Obama's 'Big Deal' is delivering for millions of Americans
On the day President Barack Obama signed the Affordable Care Act into law, an exuberant vice-president Joe Biden famously pronounced the reform a “big something deal” – except that he didn’t use the word “something”. And he was right.
In fact, I’d suggest using this phrase to describe the Obama administration as a whole. FDR had his New Deal; well, Obama has his Big Deal. He hasn’t delivered everything his supporters wanted, and, at times, the survival of his achievements seemed very much in doubt. But if progressives look at where we are as the second term begins, they’ll find grounds for a lot of (qualified) satisfaction.
Consider, in particular, three areas: healthcare, inequality and financial reform.
Health reform is, as Biden suggested, the centrepiece of the Big Deal. Progressives have been trying to get some form of universal health insurance since the days of Harry Truman; they’ve finally succeeded. True, this wasn’t the health reform many were looking for. Rather than simply providing health insurance to everyone by extending Medicare to cover the whole population, we’ve constructed a Rube Goldberg device of regulations and subsidies that will cost more than single-payer and have many more cracks for people to fall through.
But this was what was possible given the political reality – the power of the insurance industry, the general reluctance of voters with good insurance to accept change. And experience with Romneycare in Massachusetts – hey, this is a great age for irony – shows that such a system is indeed workable, and it can provide Americans with a huge improvement in medical and financial security.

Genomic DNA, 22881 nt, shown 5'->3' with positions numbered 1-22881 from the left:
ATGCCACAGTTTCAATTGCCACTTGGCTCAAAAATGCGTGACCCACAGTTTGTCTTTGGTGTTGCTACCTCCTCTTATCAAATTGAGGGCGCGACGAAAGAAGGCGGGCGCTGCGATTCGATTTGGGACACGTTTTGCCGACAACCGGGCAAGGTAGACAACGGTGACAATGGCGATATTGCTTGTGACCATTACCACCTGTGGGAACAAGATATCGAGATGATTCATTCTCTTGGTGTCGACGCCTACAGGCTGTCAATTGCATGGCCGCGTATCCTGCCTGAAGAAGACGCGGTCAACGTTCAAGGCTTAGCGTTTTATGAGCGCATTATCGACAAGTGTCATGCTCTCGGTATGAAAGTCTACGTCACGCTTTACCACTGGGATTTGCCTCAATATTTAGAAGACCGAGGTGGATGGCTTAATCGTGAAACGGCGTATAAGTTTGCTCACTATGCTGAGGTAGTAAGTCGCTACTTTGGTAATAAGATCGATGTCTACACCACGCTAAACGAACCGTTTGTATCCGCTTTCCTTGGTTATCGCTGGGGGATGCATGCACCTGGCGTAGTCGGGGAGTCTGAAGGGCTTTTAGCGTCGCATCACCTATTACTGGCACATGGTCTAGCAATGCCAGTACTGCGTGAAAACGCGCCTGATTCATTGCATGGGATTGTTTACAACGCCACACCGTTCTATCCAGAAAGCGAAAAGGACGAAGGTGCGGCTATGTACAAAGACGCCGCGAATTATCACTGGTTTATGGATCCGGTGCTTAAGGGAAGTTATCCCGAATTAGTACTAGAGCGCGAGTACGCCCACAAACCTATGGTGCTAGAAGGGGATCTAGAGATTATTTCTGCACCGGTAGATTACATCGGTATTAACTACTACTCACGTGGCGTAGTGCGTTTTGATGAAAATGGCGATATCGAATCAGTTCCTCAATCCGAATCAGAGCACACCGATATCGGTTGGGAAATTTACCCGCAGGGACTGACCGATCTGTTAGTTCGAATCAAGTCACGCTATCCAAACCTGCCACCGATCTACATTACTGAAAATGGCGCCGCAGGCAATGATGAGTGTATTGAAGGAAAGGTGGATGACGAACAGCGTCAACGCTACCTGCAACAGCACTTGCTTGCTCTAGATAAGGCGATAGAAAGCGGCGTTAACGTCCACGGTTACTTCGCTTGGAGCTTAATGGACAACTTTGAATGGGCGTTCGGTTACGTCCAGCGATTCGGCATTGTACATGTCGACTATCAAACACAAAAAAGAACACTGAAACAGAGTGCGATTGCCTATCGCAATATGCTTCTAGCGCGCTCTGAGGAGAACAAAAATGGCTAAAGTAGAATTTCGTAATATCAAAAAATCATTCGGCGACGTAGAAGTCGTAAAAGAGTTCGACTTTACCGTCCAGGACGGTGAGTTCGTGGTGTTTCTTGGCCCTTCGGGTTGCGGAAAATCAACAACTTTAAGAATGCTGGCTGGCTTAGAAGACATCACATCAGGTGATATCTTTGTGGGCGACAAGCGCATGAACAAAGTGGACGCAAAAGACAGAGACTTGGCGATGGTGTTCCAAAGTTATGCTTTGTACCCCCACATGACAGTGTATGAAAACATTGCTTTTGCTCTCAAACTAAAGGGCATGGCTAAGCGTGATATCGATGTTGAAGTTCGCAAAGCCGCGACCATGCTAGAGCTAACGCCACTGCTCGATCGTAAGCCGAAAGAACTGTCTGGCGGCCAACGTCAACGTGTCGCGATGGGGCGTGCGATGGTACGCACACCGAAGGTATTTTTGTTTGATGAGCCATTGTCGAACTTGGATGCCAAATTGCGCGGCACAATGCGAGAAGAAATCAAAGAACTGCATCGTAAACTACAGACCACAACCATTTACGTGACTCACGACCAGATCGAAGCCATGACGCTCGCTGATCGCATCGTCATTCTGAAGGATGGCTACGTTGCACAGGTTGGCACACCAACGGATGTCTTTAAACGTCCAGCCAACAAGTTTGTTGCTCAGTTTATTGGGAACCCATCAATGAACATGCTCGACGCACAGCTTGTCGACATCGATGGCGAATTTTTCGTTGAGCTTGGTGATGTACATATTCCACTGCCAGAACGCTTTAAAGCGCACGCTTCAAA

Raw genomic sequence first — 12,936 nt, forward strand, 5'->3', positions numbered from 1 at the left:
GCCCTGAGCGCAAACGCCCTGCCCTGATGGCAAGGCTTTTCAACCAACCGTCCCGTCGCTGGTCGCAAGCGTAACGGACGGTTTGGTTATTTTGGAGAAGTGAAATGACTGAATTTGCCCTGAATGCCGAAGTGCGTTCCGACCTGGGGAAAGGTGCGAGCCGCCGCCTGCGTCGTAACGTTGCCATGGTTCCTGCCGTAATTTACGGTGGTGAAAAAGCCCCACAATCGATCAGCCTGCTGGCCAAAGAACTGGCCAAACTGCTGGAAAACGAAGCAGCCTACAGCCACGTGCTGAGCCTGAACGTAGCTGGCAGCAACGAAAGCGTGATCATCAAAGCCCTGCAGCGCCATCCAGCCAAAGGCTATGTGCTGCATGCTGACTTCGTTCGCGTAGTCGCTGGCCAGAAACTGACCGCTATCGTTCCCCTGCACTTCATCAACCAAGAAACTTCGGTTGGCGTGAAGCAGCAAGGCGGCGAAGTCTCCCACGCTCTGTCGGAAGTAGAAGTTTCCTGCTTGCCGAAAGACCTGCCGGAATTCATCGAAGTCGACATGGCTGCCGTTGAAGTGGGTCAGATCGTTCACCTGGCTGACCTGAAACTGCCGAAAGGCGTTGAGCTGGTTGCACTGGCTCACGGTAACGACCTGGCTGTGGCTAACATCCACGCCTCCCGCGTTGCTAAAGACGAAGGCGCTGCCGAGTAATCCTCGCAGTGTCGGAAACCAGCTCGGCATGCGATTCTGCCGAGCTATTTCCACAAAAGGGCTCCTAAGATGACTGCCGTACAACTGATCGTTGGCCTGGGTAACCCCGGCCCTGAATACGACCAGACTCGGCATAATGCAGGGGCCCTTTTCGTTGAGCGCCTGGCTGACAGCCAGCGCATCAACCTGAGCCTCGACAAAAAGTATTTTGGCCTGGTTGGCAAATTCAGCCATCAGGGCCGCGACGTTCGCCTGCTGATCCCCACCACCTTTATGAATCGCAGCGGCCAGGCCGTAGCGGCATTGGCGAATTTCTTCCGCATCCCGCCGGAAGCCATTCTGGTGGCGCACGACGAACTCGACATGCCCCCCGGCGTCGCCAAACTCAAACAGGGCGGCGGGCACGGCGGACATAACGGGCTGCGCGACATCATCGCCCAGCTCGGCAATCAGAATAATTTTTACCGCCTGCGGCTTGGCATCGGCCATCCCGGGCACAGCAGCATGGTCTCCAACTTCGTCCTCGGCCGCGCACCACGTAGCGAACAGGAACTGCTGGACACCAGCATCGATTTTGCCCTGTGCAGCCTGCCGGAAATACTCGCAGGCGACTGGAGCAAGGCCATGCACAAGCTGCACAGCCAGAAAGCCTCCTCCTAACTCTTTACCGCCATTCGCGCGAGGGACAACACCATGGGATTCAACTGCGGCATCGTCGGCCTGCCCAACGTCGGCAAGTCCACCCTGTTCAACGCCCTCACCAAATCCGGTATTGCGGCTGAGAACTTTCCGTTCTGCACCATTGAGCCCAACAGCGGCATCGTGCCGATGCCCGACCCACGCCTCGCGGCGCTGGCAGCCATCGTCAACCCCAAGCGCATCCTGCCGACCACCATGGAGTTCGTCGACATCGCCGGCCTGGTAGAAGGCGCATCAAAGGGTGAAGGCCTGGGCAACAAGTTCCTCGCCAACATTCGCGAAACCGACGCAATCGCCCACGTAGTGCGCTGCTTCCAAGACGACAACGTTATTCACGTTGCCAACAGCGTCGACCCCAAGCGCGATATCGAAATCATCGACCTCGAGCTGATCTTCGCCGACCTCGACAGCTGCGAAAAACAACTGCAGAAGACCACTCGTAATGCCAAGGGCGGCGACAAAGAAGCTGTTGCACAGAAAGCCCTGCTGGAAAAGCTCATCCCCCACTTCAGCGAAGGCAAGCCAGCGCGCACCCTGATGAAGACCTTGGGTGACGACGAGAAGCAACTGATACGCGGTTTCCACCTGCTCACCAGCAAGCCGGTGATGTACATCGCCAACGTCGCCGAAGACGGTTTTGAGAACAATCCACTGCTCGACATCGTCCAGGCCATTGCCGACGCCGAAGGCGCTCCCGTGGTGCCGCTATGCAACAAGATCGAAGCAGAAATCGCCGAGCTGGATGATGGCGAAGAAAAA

What about inequality? On that front, sad to say, the Big Deal falls very far short of the New Deal. Like FDR, Obama took office in a nation marked by huge disparities in income and wealth. But where the New Deal had a revolutionary impact, empowering workers and creating a middle-class society that lasted for 40 years, the Big Deal has been limited to equalising policies at the margin.
That said, health reform will provide substantial aid to the bottom half of the income distribution, paid for largely through new taxes targeted on the top 1 per cent, and the “fiscal cliff” deal further raises taxes on the affluent. Overall, one per centers will see their after-tax income fall around 6 per cent; for the top 10th of a per cent, the hit rises to around 9 per cent. This will reverse only a fraction of the huge upward redistribution that has taken place since 1980, but it’s not trivial.